Schenck told NPR on Tuesday that during this time, he “became very narrow and very contemptuous of other people, and very self-righteous, very self-affirming at the expense of others.” In regard to abortion, he has therefore turned away from the phraseology and strategies that were used outside abortion facilities, feeling that they “dehumanize” women, from conducting sit-ins to referring to abortionists as murderers.
In 2015, Schenck also penned an article entitled “I Used to Confront Abortion Doctors—Until One Got Murdered.” In the piece, he stated that he felt remorse about confronting Buffalo abortionist Barnett Slepian about the murder of the unborn after someone not affiliated with Operation Rescue fatally shot the abortionist.
“I led numerous large-scale blockades of the clinic, on several occasions personally confronting Dr. Slepian. I denounced him to his face for ‘the killing of unborn children,’ and accused him of ‘murder,’” Schenck wrote. “In 1998, Dr. Slepian was shot through a kitchen window at his home and died in front of his children. … It took a decade for me to realize the damage I had done.”
He said that over the next 10 years, as he sought spiritual and psychological counseling for various issues, “I discovered my own propensity for treating others with contempt. That’s what I did with Barnett Slepian, and it was expressed in my language.”
In his book, amidst telling his story about Disney, a friend of former Planned Parenthood President Cecile Richards, Schenck also claims that referring to mothers as “post-abortive women” is dehumanizing and relegates them to being a special kind of sinner.
However, Green—who accepted that Schenck might have indeed had a heart issue that needed to be corrected—said that Schenck should not throw the baby out with the bathwater. He finds nothing wrong with speaking truth and calling abortion what it is—murder—as long as it is done in the right spirit, and says that just because the attitude behind what Schenck did might have been askew, not everyone conducting outreach outside of abortion facilities should be painted with the same brush.
“Our group was very committed to loving the mothers and saving the babies, and following up with anyone who decided to let the baby live. We didn’t wrestle with pride and these things that Rob is wrestling with,” he outlined.
“His involvement may very well have been unbiblical and with a wrong spirit. That may have been where he was. Other people who were there simply to save innocent babies from being mutilated and to offer help to women who would be committing that act and finding themselves guilty before God of murder, the rest of us that I know had the heart to save those children, to offer help in a very biblical way, ‘to rescue those that are being led away to slaughter,’ ‘to show mercy to the fatherless,’” Green outlined.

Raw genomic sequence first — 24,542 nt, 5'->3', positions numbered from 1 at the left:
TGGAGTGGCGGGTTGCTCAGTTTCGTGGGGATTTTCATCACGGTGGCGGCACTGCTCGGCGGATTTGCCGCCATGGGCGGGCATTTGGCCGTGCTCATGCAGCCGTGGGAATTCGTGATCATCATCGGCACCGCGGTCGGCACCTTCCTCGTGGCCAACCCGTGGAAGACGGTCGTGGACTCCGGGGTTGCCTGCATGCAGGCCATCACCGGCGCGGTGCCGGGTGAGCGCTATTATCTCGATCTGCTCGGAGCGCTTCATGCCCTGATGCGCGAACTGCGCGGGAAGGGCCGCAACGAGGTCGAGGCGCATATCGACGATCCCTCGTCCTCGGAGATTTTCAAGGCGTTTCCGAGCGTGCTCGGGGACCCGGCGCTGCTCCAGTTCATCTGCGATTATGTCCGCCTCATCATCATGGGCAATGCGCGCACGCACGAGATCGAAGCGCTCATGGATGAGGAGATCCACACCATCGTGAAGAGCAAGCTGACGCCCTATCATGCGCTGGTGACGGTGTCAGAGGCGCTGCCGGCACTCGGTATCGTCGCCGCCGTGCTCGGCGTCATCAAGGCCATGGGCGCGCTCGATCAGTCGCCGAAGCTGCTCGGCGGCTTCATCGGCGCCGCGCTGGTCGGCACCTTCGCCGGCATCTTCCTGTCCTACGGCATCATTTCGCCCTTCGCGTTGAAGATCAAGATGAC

He said that Schenck can’t discount and disown all efforts past and present as being wrong just because his personal attitudes weren’t right.
“He’s saying that because he had wrong motives and he had a wrong heart, therefore, that which was done was wrong. … The fact that people do selflessly go into burning buildings to rescue people, you can’t say that was wrong because someone else did it with selfish motives,” Green stated.
“I think the word of God is clear that we need to protect those who are being killed that are innocent who can’t speak up for themselves, and to say now it’s wrong to do that would be to say it’s wrong to obey Christ,” he explained. “Tactically you can say, ‘I won’t do that particular activity,’ okay, that’s fine; no problem. But we should still be about protecting our innocent neighbors.”
Green stated that pure motivations and humble attitudes are a must for any ministry.
“We all should have right motives and led by God, and in humility. And if we’re not doing that, first of all, we should never be elevated to a place of leadership by anybody,” he outlined. “If someone in leadership, in any form of ministry, is found to be proud and egotistical and doing things with wrong motives, they should quickly lose that position. … God opposes the proud but gives grace to the humble. And that should be how we live in every area of ministry.”
Schenck’s philosophy, which he believes is about being more loving and merciful, now affects all areas of thinking—not just abortion, and he compares his “conversion” to that of Paul on the road to Damascus. He says in his memoir that he has come to see the world as a common humanity, and that there is no “us vs. them,” but just “we.”
Schenck believes that everyone is a mix of pro-life and pro-choice “to one degree or another,” providing the example that while some would fight for the unborn, they don’t support helping children in other dire plights.